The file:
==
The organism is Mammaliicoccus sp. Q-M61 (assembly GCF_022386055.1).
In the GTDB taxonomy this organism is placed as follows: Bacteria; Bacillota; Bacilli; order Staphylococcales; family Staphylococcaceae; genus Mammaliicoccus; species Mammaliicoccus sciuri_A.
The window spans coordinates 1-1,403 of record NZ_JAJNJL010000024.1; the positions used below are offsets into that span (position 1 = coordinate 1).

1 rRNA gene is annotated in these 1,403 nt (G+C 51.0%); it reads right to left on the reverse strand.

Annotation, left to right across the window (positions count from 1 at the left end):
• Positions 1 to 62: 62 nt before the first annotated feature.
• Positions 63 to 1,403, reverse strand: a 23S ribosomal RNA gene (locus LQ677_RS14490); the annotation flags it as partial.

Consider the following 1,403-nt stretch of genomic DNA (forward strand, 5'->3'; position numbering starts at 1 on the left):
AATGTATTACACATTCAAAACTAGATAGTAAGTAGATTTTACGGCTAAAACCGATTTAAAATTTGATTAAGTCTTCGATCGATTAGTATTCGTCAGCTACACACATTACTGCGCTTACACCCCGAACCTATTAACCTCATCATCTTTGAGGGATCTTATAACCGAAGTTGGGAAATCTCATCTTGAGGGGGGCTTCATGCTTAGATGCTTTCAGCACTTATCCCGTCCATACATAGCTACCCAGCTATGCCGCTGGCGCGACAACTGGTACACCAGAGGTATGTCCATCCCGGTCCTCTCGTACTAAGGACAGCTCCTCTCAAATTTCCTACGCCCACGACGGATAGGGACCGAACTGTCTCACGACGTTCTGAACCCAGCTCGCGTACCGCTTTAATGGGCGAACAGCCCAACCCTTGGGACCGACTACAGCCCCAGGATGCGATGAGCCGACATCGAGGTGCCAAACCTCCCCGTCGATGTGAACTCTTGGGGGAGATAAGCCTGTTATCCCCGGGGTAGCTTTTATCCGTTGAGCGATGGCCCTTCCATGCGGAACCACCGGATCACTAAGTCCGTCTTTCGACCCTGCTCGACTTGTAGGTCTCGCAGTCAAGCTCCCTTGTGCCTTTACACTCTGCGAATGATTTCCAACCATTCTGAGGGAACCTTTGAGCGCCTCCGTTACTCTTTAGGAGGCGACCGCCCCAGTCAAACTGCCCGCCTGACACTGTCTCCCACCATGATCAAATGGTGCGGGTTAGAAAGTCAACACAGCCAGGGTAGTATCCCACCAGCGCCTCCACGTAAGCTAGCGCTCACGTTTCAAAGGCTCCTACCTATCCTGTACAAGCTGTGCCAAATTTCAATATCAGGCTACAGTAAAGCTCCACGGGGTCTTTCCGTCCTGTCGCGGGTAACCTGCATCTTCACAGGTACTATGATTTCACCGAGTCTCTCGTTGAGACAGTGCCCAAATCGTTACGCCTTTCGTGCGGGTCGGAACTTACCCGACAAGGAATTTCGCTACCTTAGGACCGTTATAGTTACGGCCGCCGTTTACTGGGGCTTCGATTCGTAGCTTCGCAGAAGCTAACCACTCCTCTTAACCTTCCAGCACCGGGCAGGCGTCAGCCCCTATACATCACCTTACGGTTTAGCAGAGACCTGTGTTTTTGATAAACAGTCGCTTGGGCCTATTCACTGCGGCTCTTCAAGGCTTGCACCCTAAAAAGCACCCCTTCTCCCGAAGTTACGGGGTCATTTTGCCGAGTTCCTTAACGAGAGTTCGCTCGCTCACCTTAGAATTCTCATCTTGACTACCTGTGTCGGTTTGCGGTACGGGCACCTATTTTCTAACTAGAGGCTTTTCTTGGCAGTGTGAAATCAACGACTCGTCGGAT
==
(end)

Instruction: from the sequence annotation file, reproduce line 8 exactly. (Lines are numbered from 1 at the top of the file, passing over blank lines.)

Consider the following 1,403-nt stretch of genomic DNA (forward strand, 5'->3'; position numbering starts at 1 on the left):